(HealthDay)—The average five-year cost of caring for patients with diabetes is higher for those with abnormal kidney function, suboptimal glycemic control, and presence of proteinuria, according to research published online Dec. 13 in Diabetes Care.
Kerry A. McBrien, M.D., M.P.H., of the University of Calgary in Canada, and colleagues estimated the five-year costs of caring for people with diabetes, including physician visits, hospitalizations, ambulatory care, and drug costs for 138,662 adults with diabetes.
The researchers found that the average five-year cost per patient, excluding drug costs, was $26,978 in Canadian dollars. For people over the age of 65 years, the average five-year cost per patient, including drugs, was $44,511 in Canadian dollars. These costs increased as a patient's kidney function declined, if proteinuria was present, or if glycemic control was suboptimal (defined as HbA1c levels above 7.9 percent). The costs also were higher for older people, Aboriginal people, those with lower socioeconomic status or comorbid conditions, and those who had diabetes for a longer period of time.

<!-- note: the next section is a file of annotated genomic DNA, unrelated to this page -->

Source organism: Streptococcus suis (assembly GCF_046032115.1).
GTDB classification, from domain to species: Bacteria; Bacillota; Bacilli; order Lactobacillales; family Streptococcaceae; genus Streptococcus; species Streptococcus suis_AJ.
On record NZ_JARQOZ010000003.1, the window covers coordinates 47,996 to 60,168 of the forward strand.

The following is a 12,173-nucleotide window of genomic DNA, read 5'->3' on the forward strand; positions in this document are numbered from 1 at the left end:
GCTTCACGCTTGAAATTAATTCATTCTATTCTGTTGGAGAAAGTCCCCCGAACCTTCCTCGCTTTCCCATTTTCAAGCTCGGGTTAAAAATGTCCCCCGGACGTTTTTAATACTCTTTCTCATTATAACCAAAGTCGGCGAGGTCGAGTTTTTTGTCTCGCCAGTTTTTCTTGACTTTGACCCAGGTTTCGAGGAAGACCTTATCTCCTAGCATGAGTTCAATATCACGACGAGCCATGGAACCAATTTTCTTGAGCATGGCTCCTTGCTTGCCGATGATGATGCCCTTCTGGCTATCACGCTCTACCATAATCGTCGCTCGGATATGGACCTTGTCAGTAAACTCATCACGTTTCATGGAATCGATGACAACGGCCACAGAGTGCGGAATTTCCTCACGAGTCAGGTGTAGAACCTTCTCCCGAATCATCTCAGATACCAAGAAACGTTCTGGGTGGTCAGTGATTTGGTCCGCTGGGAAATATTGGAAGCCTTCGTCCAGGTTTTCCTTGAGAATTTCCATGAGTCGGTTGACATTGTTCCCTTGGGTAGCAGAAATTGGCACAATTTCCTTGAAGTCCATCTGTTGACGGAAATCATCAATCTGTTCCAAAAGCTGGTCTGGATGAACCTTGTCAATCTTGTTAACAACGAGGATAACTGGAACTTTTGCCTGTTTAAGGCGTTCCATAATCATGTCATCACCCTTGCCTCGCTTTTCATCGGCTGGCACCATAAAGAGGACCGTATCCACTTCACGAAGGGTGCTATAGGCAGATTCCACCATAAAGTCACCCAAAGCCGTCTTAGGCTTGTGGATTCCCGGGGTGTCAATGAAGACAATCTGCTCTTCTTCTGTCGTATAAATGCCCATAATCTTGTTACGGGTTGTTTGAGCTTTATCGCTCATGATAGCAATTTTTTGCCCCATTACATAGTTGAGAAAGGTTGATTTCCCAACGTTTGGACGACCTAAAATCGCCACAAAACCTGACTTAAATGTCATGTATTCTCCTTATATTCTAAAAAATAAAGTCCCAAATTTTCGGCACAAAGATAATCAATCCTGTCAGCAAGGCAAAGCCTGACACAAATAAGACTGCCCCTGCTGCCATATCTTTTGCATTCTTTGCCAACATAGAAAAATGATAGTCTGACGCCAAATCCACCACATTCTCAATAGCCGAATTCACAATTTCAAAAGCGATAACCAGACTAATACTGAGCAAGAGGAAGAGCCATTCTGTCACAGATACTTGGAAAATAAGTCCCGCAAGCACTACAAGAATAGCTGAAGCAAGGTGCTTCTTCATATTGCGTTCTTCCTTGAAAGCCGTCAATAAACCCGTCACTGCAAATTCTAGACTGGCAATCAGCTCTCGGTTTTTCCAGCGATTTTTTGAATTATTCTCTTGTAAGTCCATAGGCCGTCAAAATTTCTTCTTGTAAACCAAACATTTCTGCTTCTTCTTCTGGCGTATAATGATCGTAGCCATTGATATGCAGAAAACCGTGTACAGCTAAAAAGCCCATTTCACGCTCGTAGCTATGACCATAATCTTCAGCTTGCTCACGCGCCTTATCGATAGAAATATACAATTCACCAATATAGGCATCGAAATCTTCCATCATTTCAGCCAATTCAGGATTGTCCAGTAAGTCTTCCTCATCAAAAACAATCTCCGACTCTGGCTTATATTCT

"We have generated updated values for the five-year cost of caring for patients with diabetes in a universal health care system, which will aid decision makers in planning future resource allocation," the authors write. "After controlling for clinical and demographic factors, we found that the cost of caring for people with diabetes increased with suboptimal glycemic control, proteinuria, and worsening kidney function."
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